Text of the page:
Canadian Coalition For Farm Animals

Canadian Coalition for Farm Animals

Improving The Lives Of Farmed Animals Since 2005

Photo: Getty Images

Turkeys

There are eighteen million turkeys in Canada intensively reared for food. They’re bred to grow rapidly to their full weight in the shortest time in the least amount of space.

Turkeys are subjected to the same harsh conditions as chickens raised for meat. They are housed with thousands of other birds with no natural light and poor ventilation. They are in extremely crowded, barren environments. By the time they are slaughtered, each bird has two square feet of space and the barns become increasingly crowded as they grow. The litter on the floors is not changed so the floor is covered with faeces causing ammonia buildup.

Due to the stress of overcrowding, the inability to move around and express natural behaviours, the painful physical conditions and the lack of social order, distress-driven behaviours such as feather pecking will result.

Factory-farmed turkeys suffer a rash of physical problems. They are susceptible to foot ulcerations and lameness from the wet, litter-covered floors. Turkeys are bred to gain weight very quickly and to develop large breast muscles. The bird’s joints are unable to support their weight. Their hearts are stressed and they struggle with breathing.

Turkeys are subjected to painful husbandry practices. The practice of turkey debeaking is extremely painful and cruel. Turkey’s beaks contain many nerve endings. Male turkeys have their snood removed. Turkeys also have their flight wings trimmed, the tops of toes amputated and the long claw at the back of the foot (spur) removed. These procedures cause both short and long-term pain.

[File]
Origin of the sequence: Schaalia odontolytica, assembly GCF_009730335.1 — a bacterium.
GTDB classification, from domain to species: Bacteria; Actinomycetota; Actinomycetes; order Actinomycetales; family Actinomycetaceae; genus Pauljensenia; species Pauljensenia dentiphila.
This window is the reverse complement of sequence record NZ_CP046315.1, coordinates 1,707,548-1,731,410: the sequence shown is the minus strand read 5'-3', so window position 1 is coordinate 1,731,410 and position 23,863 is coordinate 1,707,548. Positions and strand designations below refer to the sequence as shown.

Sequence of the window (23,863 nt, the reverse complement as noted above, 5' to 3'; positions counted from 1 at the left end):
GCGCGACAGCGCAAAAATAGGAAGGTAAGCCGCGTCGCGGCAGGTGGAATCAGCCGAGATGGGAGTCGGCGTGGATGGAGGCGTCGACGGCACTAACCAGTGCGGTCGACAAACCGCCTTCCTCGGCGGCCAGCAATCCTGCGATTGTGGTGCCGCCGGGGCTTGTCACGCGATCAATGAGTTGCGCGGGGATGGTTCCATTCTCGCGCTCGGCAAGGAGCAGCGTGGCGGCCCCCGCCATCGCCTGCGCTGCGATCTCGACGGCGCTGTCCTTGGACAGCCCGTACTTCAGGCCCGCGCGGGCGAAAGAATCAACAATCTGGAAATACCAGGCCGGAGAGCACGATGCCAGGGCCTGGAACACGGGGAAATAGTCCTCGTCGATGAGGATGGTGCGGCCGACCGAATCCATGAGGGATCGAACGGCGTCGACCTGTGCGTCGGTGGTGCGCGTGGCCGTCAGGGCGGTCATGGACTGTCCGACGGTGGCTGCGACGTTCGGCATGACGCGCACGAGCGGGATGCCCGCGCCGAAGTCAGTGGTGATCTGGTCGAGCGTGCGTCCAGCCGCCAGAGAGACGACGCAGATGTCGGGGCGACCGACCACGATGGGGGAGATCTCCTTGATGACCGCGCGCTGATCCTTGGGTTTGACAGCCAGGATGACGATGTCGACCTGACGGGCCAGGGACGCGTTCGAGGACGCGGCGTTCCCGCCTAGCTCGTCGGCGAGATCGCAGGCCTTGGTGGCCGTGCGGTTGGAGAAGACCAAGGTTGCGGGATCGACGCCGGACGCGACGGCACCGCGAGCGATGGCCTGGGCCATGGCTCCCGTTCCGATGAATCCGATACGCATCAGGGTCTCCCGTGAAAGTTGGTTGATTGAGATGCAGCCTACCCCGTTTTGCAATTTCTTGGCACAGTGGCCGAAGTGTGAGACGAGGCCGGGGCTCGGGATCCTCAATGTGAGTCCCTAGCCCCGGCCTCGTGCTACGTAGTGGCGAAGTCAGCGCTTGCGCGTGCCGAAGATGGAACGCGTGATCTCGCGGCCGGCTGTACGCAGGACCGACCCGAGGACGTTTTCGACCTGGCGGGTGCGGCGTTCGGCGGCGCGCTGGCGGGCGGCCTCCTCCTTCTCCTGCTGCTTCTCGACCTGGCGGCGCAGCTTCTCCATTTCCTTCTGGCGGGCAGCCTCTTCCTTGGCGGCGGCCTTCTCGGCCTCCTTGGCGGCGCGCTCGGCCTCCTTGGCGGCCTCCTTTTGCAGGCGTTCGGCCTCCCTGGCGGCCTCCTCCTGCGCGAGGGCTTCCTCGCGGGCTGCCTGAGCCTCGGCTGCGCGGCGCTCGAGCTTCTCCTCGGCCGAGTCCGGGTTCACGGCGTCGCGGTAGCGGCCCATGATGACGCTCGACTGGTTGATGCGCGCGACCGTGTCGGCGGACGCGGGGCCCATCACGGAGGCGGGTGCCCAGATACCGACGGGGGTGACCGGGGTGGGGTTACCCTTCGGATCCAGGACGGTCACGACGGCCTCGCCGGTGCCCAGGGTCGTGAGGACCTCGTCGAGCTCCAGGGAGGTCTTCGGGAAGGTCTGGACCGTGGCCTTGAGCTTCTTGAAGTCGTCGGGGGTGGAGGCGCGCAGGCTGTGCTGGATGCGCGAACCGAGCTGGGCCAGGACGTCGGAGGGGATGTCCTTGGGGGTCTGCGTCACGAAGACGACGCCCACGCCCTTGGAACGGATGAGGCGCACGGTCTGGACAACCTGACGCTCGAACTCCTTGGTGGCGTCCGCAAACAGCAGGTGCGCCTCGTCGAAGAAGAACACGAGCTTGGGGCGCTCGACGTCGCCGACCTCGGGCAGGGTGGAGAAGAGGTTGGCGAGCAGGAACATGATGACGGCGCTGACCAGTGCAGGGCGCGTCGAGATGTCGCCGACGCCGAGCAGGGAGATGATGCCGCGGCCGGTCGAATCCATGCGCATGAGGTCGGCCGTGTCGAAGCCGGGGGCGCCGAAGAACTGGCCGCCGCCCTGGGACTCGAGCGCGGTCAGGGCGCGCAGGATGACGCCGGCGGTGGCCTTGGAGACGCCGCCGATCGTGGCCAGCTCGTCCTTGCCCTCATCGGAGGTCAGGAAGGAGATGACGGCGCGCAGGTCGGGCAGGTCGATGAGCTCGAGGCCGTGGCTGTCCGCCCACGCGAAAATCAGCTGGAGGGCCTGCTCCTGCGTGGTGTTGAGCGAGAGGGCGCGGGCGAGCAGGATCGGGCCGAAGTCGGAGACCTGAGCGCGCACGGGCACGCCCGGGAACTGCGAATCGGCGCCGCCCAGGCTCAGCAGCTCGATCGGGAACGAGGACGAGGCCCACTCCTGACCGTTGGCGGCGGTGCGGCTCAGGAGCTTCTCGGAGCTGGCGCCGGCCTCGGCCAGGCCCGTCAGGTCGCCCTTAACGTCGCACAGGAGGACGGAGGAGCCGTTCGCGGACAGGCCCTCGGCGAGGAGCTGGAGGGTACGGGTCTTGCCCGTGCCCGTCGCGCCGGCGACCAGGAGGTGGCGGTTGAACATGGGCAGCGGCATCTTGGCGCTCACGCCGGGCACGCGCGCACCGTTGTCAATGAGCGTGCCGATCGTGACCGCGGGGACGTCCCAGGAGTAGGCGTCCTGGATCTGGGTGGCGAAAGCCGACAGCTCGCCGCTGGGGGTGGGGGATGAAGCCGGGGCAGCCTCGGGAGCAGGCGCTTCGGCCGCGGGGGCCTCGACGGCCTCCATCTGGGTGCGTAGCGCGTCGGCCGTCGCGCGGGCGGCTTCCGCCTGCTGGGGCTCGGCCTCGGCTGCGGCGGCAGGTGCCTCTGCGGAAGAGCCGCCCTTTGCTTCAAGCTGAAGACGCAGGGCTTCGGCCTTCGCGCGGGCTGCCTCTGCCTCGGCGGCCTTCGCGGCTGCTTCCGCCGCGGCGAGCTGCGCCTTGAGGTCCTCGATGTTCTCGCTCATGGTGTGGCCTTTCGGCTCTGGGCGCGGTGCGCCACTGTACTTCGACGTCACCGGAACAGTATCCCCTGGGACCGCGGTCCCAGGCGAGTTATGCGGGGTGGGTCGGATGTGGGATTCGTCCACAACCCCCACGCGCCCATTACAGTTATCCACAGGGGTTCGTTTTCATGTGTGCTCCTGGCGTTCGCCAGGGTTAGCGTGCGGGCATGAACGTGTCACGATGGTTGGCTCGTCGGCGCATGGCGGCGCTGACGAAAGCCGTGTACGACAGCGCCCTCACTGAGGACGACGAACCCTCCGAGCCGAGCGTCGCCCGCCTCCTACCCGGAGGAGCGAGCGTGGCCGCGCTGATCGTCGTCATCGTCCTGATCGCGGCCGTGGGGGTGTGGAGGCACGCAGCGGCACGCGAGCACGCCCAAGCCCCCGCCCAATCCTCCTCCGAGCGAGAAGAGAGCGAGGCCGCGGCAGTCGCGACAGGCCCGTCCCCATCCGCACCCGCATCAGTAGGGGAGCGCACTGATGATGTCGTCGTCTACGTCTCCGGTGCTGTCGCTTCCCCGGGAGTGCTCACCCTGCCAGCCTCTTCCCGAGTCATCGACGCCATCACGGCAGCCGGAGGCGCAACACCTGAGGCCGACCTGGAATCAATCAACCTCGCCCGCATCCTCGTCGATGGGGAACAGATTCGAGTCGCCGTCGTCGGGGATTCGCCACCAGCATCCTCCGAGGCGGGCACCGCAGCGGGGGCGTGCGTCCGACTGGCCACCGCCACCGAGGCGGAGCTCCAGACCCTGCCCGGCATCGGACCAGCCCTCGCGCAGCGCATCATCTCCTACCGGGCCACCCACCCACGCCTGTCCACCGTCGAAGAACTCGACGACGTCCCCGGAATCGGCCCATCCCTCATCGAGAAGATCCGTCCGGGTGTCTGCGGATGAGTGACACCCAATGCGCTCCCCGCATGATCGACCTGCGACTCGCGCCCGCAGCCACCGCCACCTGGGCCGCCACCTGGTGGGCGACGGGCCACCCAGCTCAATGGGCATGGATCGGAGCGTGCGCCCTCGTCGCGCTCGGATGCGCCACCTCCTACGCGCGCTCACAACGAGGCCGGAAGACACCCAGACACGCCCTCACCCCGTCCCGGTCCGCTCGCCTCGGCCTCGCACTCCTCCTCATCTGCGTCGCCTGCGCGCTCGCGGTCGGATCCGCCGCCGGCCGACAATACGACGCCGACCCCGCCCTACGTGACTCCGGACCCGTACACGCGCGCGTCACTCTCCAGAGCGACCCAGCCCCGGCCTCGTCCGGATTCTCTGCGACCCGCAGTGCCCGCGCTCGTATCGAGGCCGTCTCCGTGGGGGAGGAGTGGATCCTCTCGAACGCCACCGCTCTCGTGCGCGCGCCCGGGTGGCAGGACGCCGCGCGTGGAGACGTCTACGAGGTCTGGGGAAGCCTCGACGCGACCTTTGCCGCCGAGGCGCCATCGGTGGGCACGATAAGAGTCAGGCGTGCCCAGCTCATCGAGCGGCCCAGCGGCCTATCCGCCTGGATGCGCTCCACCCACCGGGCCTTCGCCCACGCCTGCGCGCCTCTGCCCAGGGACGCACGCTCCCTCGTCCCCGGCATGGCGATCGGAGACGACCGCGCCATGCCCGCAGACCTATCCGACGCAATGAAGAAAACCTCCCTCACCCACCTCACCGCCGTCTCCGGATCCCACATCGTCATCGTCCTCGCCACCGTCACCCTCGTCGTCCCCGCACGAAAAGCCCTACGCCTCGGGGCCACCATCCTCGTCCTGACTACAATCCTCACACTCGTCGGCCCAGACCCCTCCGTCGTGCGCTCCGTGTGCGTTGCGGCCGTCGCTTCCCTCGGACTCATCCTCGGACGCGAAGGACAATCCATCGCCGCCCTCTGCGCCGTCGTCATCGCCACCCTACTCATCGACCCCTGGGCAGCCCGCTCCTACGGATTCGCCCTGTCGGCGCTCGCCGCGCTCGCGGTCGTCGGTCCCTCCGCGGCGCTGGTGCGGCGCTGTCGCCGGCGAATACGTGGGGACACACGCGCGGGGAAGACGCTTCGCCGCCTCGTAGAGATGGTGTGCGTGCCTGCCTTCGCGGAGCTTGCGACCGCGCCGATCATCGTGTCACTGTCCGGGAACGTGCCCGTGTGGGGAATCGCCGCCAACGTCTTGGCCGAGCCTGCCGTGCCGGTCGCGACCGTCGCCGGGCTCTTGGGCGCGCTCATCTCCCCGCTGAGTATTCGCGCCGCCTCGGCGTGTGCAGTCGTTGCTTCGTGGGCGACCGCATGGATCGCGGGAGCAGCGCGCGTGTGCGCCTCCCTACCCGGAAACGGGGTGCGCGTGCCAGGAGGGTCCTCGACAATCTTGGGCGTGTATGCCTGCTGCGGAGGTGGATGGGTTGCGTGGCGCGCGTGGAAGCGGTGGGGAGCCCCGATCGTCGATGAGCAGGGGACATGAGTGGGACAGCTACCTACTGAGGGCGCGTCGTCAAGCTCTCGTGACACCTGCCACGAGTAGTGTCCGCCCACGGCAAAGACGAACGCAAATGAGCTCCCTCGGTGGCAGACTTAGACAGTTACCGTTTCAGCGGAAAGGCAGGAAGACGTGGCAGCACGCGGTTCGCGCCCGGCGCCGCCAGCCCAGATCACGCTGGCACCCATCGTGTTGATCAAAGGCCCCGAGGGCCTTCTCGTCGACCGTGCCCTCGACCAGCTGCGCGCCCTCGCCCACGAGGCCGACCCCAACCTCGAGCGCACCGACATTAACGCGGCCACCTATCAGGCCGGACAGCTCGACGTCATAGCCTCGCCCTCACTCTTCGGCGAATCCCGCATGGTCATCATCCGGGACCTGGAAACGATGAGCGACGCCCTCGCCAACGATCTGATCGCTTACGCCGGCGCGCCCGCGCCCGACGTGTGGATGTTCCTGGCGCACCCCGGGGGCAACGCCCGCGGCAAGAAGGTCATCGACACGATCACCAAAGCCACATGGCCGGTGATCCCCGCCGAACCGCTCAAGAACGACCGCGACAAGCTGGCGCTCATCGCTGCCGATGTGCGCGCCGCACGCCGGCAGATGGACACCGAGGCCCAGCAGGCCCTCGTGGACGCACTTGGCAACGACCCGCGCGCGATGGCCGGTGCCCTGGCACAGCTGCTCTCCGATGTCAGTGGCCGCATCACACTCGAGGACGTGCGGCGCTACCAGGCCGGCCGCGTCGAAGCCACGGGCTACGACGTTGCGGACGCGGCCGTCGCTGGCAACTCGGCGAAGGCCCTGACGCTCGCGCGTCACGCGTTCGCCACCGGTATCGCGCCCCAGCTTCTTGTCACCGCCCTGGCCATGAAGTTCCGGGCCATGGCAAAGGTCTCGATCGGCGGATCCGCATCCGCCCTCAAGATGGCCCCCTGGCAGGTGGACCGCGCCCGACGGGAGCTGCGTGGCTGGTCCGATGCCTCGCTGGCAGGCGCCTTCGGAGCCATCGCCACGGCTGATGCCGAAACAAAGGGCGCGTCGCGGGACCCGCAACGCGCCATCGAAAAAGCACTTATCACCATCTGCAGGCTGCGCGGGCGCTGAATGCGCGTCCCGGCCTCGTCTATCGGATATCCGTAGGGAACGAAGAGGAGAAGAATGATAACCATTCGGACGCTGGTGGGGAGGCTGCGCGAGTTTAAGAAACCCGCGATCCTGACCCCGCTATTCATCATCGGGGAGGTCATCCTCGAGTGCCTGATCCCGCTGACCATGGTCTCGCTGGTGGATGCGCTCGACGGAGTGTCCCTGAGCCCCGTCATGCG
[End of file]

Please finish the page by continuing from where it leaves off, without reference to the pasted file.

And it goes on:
High levels of ammonia in industrial barns cause respiratory infections and sores. Turkeys suffer from ammonia burns to their eyes, respiratory tract, breasts and feet.

Turkeys are typically slaughtered at around 16 weeks of age. At slaughter, the birds, weighing 15 kg, are suspended upside-down by their feet in metal shackles on a moving line creating tremendous pain. The birds are intended to be stunned in an electrified water bath before having their throats cut, but not all birds are in the proper position for stunning and neck cutting, and some enter the scald tank (to remove their feathers) still alive and conscious. A more stress-free method of killing is Controlled Atmosphere Killing using inert gas. This method is still not widely used in Canada.

References:

Poultry code of practice

Housing and Management

What are the animal welfare issues associated with turkey production

 

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